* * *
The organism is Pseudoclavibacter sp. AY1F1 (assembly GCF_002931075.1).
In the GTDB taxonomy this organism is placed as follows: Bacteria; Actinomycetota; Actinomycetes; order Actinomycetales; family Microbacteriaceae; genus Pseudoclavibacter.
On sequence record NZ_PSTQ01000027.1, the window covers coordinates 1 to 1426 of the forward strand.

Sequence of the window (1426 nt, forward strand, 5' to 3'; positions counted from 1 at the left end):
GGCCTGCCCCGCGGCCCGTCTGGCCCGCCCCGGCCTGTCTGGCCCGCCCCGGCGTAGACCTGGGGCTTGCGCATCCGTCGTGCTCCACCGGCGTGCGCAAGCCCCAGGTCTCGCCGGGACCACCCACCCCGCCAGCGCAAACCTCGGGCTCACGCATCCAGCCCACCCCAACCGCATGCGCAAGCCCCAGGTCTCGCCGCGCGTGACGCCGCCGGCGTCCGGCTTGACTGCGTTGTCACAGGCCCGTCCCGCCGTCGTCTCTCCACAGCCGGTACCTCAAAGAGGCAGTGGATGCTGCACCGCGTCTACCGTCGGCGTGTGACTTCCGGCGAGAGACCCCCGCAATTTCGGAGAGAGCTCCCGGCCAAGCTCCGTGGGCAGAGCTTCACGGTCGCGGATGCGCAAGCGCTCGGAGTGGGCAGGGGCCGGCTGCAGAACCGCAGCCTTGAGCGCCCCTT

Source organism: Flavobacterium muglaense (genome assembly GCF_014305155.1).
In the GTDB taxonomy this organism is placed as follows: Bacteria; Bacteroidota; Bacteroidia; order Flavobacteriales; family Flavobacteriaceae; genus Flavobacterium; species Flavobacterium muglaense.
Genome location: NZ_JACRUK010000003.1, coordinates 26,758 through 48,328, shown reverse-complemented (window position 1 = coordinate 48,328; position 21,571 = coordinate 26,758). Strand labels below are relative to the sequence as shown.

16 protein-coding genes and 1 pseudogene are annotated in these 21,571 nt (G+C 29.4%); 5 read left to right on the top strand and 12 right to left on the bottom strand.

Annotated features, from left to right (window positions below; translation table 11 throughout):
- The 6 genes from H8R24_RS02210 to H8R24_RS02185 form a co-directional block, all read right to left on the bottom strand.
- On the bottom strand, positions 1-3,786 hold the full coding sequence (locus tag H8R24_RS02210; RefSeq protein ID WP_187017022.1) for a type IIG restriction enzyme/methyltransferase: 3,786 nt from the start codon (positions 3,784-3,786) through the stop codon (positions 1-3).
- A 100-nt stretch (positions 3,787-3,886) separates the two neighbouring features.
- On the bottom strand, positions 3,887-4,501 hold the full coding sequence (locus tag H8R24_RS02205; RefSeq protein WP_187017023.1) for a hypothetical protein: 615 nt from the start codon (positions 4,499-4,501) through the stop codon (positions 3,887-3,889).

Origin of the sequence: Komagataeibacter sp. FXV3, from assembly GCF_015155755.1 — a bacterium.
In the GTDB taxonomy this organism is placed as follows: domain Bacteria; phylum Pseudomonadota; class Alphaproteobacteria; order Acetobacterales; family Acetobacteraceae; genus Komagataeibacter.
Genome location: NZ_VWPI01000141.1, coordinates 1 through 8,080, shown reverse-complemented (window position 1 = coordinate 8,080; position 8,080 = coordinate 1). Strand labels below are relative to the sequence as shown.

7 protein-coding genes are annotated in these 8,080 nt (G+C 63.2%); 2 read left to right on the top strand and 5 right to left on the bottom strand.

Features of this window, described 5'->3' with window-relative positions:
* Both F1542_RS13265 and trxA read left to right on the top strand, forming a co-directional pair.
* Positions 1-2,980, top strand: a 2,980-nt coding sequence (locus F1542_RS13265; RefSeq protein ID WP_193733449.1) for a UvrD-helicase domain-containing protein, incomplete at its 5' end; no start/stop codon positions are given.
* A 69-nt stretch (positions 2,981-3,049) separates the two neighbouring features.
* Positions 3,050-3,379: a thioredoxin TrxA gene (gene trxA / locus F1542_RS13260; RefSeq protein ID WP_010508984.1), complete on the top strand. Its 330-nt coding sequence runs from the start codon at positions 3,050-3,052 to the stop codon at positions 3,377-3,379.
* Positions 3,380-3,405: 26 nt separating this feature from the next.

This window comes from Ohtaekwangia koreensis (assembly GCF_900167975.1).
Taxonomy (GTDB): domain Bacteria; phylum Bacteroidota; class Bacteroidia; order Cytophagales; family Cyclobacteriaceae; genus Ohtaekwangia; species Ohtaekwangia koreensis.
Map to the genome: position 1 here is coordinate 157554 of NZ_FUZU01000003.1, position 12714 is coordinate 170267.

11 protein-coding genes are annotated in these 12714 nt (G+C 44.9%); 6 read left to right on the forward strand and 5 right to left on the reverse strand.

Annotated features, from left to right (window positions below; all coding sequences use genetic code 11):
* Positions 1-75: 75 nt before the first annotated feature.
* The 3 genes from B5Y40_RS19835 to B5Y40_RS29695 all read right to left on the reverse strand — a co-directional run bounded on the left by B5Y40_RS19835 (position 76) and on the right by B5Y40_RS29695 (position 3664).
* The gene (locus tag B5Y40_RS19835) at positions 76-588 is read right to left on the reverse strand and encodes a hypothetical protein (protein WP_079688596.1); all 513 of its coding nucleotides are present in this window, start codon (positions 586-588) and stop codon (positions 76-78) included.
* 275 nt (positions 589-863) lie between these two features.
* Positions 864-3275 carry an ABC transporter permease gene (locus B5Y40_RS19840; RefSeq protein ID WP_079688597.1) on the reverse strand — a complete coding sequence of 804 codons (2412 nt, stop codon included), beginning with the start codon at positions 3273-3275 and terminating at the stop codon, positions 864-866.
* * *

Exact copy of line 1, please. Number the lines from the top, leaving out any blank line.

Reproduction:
The organism is Pseudoclavibacter sp. AY1F1 (assembly GCF_002931075.1).